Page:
Pronounced: En-doh-kar-dite-issEn Español (Spanish Version)
Endocarditis is an infection of the heart valves and the endocardium. The endocardium is the inner lining of the heart muscle.
- Bacterial infection (most common cause)
- Viral or fungal infection
- Medical conditions that result in blood clotting too easily (This causes a noninfectious form.)
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A risk factor is something that increases your chance of getting a disease or condition.
- An artificial heart valve
- History of endocarditis
- History of rheumatic fever , which can damage heart valves
- Heart defects
- Enlarged heart
- Mitral valve prolapse
- History of IV drug use
- Recent procedures that can lead to bacterial endocarditis , including:
- Fever, chills
- Weakness, low energy
- Sweatiness, especially at night
- Shortness of breath
- Loss of appetite, weight loss
- Chest pain
- Abdominal pain
- Nausea and vomiting
- Painful red bumps on the fingers and toes
- Purple dots on the whites of the eyes, under the fingernails, and over the collarbone
- Painful red patches on the fingers, palms, and soles
The doctor will ask about your symptoms and medical history, and perform a physical exam. The doctor will check your heart for unusual heart sounds (called murmurs ).
- Blood tests—to check for infection
- Echocardiogram—uses high-frequency sound waves (ultrasound) to examine the size, shape, and motion of the heart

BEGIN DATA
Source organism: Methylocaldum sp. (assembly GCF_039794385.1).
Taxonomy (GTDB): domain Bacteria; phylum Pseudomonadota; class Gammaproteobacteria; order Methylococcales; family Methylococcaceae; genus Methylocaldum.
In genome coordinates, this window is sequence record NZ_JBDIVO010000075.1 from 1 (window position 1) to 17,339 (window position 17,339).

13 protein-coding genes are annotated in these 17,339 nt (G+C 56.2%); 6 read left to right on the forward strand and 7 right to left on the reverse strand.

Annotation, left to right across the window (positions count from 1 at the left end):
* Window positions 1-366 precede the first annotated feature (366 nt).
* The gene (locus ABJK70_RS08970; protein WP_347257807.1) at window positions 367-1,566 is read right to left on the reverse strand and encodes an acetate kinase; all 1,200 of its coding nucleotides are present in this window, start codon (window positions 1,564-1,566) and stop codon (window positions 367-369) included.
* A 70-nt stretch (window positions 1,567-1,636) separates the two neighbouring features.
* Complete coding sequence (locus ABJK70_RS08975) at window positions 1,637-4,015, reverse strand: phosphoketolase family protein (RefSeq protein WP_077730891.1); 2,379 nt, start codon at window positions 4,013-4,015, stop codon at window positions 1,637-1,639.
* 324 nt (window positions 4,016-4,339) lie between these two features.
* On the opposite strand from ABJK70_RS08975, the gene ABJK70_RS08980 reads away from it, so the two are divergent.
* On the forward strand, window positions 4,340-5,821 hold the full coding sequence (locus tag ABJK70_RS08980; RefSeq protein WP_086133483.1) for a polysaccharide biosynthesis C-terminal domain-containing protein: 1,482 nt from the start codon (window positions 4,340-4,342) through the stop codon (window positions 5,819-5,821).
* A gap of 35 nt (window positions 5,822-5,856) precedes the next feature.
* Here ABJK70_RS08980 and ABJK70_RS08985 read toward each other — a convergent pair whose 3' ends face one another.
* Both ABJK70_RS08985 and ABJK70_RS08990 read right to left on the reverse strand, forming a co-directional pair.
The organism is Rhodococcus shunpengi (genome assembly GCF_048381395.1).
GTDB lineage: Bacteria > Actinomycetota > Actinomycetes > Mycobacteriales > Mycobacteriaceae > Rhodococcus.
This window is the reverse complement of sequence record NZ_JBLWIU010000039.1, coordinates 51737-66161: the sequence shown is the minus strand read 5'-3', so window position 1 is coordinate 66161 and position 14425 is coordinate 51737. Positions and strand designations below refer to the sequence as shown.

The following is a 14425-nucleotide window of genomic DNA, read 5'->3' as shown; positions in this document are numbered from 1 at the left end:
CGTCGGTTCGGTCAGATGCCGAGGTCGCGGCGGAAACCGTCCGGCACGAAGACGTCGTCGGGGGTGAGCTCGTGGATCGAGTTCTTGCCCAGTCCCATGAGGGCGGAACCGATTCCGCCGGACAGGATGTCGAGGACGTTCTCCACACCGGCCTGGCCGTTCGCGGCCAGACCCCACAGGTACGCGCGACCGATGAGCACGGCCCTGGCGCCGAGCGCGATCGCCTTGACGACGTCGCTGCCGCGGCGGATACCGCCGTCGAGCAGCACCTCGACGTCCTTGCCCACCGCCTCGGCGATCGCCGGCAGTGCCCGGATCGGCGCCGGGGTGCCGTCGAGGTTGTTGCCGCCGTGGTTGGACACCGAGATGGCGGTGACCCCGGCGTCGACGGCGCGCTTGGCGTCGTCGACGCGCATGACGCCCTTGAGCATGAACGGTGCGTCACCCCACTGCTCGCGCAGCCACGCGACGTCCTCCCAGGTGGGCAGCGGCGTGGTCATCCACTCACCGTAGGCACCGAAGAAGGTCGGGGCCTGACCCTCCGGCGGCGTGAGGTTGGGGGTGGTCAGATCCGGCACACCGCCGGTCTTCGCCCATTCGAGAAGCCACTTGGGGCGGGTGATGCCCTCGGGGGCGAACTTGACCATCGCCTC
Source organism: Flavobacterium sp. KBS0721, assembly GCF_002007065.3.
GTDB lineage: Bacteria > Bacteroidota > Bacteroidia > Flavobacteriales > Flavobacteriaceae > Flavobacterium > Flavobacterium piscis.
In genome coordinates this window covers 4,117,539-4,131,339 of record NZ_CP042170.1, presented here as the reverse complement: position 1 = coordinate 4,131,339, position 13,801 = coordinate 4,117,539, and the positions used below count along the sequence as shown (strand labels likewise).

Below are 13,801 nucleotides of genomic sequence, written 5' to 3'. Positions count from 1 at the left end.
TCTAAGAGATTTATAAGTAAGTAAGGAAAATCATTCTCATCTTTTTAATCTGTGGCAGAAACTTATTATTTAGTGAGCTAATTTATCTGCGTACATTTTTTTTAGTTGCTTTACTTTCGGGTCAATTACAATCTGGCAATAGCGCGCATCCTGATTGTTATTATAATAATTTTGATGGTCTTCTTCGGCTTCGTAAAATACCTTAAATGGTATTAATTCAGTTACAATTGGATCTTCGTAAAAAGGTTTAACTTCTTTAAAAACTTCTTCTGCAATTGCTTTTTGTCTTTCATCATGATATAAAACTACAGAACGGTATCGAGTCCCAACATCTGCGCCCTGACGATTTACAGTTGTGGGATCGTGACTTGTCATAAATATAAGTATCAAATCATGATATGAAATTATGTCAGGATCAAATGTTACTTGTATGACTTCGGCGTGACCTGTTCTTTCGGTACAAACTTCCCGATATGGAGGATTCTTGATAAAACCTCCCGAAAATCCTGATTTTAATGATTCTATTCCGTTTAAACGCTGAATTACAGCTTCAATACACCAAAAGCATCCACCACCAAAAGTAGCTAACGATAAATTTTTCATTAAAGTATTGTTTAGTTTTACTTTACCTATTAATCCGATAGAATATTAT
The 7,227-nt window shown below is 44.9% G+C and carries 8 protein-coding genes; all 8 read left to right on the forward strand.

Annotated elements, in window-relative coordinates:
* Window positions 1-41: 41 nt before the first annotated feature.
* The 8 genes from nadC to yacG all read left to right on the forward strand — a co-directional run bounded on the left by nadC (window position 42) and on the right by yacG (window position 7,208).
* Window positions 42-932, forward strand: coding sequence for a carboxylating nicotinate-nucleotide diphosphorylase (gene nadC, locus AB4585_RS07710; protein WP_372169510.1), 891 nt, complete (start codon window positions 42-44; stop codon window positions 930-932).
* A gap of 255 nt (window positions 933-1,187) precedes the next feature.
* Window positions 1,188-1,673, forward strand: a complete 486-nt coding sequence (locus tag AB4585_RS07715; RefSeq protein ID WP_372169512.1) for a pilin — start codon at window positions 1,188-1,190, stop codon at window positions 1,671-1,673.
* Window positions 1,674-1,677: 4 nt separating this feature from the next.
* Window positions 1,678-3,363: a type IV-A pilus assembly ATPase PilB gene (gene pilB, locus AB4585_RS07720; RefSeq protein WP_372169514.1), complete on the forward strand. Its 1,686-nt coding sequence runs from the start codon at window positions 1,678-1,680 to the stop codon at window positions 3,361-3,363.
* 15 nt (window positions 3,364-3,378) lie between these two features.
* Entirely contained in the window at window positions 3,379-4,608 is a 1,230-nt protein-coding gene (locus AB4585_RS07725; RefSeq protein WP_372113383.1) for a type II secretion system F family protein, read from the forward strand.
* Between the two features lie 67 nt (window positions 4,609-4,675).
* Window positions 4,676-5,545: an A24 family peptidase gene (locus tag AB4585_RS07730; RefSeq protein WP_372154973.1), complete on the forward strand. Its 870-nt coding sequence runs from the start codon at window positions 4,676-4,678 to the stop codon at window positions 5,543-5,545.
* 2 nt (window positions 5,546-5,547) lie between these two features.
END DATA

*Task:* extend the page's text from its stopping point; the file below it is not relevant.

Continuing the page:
Treatment may include:
- Antibiotics—given through your veins for up to 4-8 weeks
- Surgery—to repair or replace the valve if it is severely damaged
If you are at risk for endocarditis during certain dental or medical procedures, be sure to speak with your dentist or doctor about your need to take antibiotics before the procedure.
According to recent American Heart Association guidelines, individuals with the following cardiac conditions are at the highest risk of an adverse outcome from endocarditis and should be considered for preventive antibiotic therapy: *
- Various forms of congenital heart disease (heart defects)
- Artificial heart valves
- History of endocarditis
- Heart transplant recipients who have developed valve disease
To further prevent this condition, never use illegal intravenous drugs.
American Heart Association
Heart Information Network
Heart and Stroke Foundation of Canada
University of Ottawa Heart Institute
Braunwald E, Zipes DP, Libby P, et al. Heart Disease: A Textbook of Cardiovascular Medicine. 6th ed. Philadelphia, PA: WB Saunders Company; 2001.
Cecil RL, Goldman L, Bennett JC. Cecil Textbook of Medicine. 21st ed. Philadelphia, PA: WB Saunders Company; 2000.
Rakel RE and Bope ET. Conn's Current Therapy 2001. 53rd ed. Philadelphia, PA: WB Saunders Company; 2001.
*Updated Prevention section on 5/16/2007 according to the following study, as cited by DynaMed's Systematic Literature Surveillance : Wilson W, Taubert KA, Gewitz M, et al. Prevention of infective endocarditis. Guidelines from the American Heart Association. Circulation. 2007 Apr 19. [Epub ahead of print]
Last reviewed December 2007 by J. Peter Oettgen, MD
Please be aware that this information is provided to supplement the care provided by your physician. It is neither intended nor implied to be a substitute for professional medical advice. CALL YOUR HEALTHCARE PROVIDER IMMEDIATELY IF YOU THINK YOU MAY HAVE A MEDICAL EMERGENCY. Always seek the advice of your physician or other qualified health provider prior to starting any new treatment or with any questions you may have regarding a medical condition.
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